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Category: women

La Bella Vita

We were blogging on a group blog recently about locations: writing locations, settings in books, etc. As luck would have it I’d just returned from an amazing month away on a working vacation in Italy and Morocco. 

Below is my post about working vacations. Keep scrolling for some fun pictures of my work venues for that month, and even further down, squeee!!!, you get a first peek at my latest book cover for book 4 in my IT’S REIGNING MEN series, LOVE IS IN THE HEIR, available for pre-order and set to release in late September.

Oh! And book three, BAD TO THE THRONE, releases on June 29. It is my favorite so far in this series, complete with a Harry-esque bad boy prince who I think you’ll fall for…

 And lastly, don’t forget to sign up for my newsletter–which will be going out next week. There’ll be a little special something in there for your efforts ;-) .

I recently returned from a lovely working vacation in Italy and Morocco. And the hard part of a working vacation is the work part.

I departed for our trip with a deadline pending for the third book in my It’s Reigning Men series. I had a lot of fun writing this book–the hero in it is a rakish Prince Harry-esque black sheep, and I just loved his attitude. So I didn’t want to rush to end the book, plus I was scrambling to get ready to leave, so I left the final third of the book dangling…

Which meant I had a few days during my trip in which I had to just hunker down, abandon the idea of being a tourist, and focus on writing. Of course this was a bit of a bummer, because I would have far rather wandered the streets of ancient Italian cities and settled in for a leisurely lunch of pappardelle al sugo di anatra (fat strips of homemade pasta with amazingly delicious duck confit cooked in a red sauce) and a glass of Chianti. Which would have led to the need for a nap which would have meant no writing.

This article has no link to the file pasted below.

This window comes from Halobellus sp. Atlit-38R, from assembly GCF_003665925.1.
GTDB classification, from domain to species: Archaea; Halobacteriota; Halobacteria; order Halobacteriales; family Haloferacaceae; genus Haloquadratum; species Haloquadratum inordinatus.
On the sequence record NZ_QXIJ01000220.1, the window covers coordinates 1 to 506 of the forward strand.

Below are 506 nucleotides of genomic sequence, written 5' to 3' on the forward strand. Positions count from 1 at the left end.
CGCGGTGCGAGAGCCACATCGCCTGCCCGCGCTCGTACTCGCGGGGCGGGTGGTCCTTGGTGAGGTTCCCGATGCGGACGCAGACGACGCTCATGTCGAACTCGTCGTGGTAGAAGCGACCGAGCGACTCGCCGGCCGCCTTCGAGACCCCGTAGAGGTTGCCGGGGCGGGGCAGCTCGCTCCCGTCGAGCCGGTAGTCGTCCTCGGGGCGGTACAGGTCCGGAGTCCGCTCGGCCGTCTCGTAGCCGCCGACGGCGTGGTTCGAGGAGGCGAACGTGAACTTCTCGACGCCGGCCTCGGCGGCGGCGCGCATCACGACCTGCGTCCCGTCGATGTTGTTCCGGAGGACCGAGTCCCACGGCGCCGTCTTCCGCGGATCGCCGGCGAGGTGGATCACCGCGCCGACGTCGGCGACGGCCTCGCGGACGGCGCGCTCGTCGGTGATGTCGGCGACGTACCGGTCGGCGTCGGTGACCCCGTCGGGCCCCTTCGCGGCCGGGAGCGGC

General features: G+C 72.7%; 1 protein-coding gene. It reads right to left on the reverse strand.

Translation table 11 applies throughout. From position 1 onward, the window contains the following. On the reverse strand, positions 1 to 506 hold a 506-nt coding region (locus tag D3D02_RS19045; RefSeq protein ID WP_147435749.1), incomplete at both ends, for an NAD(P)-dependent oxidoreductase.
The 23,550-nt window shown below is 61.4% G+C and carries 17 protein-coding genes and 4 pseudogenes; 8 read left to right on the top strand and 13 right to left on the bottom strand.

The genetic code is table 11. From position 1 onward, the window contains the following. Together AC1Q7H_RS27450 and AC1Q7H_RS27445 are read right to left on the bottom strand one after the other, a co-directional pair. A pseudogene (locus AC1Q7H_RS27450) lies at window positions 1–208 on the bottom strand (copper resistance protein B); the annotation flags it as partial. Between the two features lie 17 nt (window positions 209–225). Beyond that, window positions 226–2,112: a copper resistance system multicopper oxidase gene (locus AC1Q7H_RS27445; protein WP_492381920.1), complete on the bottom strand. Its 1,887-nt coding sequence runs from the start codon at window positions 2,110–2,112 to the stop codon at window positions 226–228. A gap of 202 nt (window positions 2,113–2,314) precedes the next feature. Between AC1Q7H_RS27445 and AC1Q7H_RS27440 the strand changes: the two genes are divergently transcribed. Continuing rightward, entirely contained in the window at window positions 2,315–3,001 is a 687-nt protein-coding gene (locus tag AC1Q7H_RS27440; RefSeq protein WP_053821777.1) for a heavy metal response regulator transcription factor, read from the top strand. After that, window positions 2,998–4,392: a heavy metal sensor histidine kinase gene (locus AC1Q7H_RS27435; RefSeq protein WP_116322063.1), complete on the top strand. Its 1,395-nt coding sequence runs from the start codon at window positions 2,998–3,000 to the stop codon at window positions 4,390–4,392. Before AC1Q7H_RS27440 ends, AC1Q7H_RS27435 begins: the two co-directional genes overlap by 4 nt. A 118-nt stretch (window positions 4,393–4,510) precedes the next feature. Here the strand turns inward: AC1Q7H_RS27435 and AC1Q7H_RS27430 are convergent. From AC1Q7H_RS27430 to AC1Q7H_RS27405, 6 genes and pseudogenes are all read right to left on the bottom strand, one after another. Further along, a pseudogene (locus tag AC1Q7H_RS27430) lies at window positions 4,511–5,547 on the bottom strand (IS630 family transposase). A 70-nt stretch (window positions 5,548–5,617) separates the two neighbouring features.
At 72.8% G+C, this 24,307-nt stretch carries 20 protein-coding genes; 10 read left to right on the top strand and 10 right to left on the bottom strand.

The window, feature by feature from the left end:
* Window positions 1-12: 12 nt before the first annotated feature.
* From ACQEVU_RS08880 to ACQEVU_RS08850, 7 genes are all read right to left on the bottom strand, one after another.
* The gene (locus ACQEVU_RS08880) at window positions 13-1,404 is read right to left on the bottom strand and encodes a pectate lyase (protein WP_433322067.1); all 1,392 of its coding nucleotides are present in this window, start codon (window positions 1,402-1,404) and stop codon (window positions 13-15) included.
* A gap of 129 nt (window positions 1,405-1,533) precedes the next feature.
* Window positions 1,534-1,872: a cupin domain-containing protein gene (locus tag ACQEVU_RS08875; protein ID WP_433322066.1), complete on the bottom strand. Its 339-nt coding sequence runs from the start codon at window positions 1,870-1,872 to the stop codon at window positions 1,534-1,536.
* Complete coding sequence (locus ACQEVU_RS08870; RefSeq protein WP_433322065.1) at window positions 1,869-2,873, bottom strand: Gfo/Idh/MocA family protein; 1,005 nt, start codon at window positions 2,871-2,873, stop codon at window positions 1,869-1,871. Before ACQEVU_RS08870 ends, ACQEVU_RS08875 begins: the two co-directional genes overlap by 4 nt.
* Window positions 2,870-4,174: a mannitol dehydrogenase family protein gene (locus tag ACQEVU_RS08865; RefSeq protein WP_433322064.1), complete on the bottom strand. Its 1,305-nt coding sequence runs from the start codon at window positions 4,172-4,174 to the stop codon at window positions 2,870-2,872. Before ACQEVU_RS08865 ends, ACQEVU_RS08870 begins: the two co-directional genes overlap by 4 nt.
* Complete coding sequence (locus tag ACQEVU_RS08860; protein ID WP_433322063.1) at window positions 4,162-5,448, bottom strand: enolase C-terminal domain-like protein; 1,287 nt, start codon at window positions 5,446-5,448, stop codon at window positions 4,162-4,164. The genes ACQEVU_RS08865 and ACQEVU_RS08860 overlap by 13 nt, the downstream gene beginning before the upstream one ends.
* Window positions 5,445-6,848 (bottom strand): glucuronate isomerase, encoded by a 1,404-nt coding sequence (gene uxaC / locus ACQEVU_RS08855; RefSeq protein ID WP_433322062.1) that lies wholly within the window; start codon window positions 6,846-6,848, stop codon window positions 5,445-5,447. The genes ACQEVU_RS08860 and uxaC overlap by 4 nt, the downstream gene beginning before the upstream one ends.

So instead, I savored my “rooms” with a view, and hunkered down to finish my novel with some of the most spectacular scenery going.

We writers are so blessed that we can do our work pretty much anywhere. And over the years I have, by default, done that: in pick-up line at the kids’ schools, on the sidelines at soccer practices, with ear plugs in while the kids watched the television that is mere feet from my “desk” which is in the kitchen and basically means hardly a quiet zone.

So my designated work stations while away this time were pretty much unbeatable: at our B&B with a spectacular view of the Duomo di Siena, which is a breathtaking work of architecture; while sitting on the ponte di Santa Trinita in Florence, with a view of the famed Ponte Vecchio in front of me and the world’s most amazing gelato just steps away (Gelateria Santa Trinita—if you’re in Florence, go there and try the sesamo nero, which sounds weird, black sesame seed gelato, but is incredible).

I wrote at an outdoor bar in the delightfully colorful Piazza Santo Spirito (full of great people-watching, which sort of causes problems when trying to focus on writing!), in the Oltrarno, the section of Florence across the Arno River that is more residential and relatively less touristy.

Not for the first time I enjoyed writing in the Giardino di Boboli, the spectacular gardens that are part of the imposing Palazzo Pitti (hoarding headquarters for the Medici family), with a splendid view of all of Florence.